Months after the holiday festivities, business optimism has declined but remains positive for the first quarter of the year, the latest Business Expectations Survey of the Bangko Sentral ng Pilipinas (BSP) showed.
Business optimism on the economy experienced a slowdown, as the confidence index (CI) fell to 41.3% in the first quarter of 2016 from 51.3% during the fourth quarter of last year, BSP reported on February 26.
Businesses surveyed cited several factors for the decrease, including the upcoming May elections, as most businesses are in a wait-and-see attitude.
The issues hounding the global economy are also to blame. Local businesses' outlook were affected by the decline in oil prices and the continuing slowdown of China's economy.
Local businesses' optimism have also been dampened by the adverse effects of El Niño to crop production, and the downward trend of the Philippine stock market.
A bright second quarter
Despite the slump, businesses expect brighter days ahead as their outlook rose to 49.6% from 43.9% during the last quarter of 2015.
Such optimism banks on the expected election-related spending as the May election nears, the anticipated increase in demand during the summer months with the influx of tourists, and the looming enrollment period.
This leads to a sustained increase in orders and projects, and the introduction of new and enhanced business strategies and processes. Businesses also tend to expand during this period, with the percentage of businesses with expansion plans in the industry sector during the second quarter of the year remaining steady at 31.3%.
Although some respondents expect inflation to rise for the current and next quarters, businesses expect it to remain low at 1.9% and 2.1% for the first and second quarters of 2016. More respondents also expect the Philippine peso to appreciate and interest rates to increase for the first and second quarters of the year.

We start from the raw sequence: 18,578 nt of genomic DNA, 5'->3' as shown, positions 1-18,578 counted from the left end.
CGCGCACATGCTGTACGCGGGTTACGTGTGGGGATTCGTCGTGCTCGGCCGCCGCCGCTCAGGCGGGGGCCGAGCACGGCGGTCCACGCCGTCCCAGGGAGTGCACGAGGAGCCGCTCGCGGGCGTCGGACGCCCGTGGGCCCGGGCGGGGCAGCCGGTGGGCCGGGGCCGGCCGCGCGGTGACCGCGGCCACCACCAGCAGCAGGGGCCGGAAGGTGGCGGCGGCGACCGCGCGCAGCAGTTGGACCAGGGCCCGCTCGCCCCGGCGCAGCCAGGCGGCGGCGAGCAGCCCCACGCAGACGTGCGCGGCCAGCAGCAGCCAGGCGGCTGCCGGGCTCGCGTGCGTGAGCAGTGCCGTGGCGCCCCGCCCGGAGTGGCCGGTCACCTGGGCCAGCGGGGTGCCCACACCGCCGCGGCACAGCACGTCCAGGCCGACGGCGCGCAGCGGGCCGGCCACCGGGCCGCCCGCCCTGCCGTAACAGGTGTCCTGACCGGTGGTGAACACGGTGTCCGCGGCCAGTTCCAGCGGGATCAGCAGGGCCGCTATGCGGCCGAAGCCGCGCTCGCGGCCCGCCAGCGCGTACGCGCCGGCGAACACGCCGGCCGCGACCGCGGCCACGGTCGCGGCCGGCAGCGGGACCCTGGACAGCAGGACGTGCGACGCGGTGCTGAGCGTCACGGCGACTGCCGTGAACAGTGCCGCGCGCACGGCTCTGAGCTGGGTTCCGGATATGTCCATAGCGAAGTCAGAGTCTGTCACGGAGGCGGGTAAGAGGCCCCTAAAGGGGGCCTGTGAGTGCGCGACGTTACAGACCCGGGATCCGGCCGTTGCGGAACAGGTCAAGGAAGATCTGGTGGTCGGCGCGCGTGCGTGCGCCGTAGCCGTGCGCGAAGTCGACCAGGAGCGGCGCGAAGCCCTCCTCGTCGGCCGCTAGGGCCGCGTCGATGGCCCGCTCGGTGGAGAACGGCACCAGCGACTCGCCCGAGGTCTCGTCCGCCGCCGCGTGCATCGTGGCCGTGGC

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Mixed outlook across trade groups
While sentiment across trade groups for the first quarter of the year was mixed (importers and domestic firms were less optimistic, while exporters and dual-activity firms were more positive), the overall outlook of firms across different trade groups improved for the second quarter.
The services, retail, and trade sectors remain hopeful that there will be increased consumer demand in the second quarter of the year after experiencing a slump in the previous quarter, brought on by business activities after the Christmas season and tighter competition due to the construction of new malls.
Respondents also credited their optimism for the next quarter to more robust demand during the summer and enrollment seasons, a spike in spending during the course of the campaign period, business expansion, and improvement in their product lines.
Meanwhile, industry firms, particularly in the electricity, gas, and manufacturing sub-sectors, have remained positive for the last two quarters, thanks to the rollback of oil prices globally, which leads to lower production costs and increased manufacturing demand.
However, construction firms remain less positive due to the pending results of bidding for 2016 projects, in part due to the upcoming national elections.
The overall business outlook mirrors that in the United Kingdom, Germany, China, and South Korea, but negates the more buoyant views of those in the United States, Canada, France, the Netherlands, and Russia, BSP noted.
The Business Expectations Survey was conducted between January 5 and February 17, 2016, and included companies from all 18 regions. The respondents were drawn from the combined list of the Securities and Exchange Commission’s Top 7,000 Corporations in 2010 and BusinessWorld’s Top 1000 Corporations in 2014.
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